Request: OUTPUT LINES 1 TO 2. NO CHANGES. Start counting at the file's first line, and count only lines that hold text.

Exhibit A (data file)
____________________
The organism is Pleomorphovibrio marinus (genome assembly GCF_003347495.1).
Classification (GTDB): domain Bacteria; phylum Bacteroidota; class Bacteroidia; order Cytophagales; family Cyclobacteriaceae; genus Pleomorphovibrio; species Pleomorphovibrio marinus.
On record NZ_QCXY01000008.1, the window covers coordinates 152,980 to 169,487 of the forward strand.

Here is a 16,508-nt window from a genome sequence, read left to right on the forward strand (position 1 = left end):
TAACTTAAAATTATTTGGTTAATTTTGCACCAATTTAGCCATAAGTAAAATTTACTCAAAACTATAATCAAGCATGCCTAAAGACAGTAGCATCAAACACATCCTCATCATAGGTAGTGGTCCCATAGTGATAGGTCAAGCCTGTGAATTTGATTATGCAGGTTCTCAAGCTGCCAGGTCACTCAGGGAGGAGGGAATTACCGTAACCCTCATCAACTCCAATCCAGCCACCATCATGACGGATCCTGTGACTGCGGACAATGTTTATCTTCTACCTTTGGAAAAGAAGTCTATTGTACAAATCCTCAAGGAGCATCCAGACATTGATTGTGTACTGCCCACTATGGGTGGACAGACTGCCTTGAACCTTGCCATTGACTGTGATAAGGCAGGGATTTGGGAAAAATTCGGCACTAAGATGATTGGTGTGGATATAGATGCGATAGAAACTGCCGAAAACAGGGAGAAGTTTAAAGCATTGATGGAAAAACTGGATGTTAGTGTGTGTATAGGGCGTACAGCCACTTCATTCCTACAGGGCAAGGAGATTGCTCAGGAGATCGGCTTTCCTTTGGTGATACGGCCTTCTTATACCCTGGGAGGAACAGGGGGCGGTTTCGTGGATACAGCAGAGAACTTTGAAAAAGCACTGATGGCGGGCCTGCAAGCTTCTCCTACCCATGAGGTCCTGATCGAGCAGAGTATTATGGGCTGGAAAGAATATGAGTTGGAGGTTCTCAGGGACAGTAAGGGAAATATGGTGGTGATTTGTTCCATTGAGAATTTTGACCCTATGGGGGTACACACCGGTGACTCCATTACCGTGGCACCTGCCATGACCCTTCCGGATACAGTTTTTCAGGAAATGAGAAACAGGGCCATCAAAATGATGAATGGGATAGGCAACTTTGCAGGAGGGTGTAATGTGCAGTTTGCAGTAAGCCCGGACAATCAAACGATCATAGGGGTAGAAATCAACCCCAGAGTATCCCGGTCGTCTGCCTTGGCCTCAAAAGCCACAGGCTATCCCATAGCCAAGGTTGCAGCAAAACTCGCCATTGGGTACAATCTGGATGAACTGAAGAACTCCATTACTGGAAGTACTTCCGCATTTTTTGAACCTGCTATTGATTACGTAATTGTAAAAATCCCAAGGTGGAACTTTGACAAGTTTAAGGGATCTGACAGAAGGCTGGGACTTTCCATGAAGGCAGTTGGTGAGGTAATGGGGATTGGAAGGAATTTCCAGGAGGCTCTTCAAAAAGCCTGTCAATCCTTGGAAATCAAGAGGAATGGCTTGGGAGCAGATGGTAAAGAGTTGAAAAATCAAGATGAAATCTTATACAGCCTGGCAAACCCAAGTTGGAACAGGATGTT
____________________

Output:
The organism is Pleomorphovibrio marinus (genome assembly GCF_003347495.1).
Classification (GTDB): domain Bacteria; phylum Bacteroidota; class Bacteroidia; order Cytophagales; family Cyclobacteriaceae; genus Pleomorphovibrio; species Pleomorphovibrio marinus.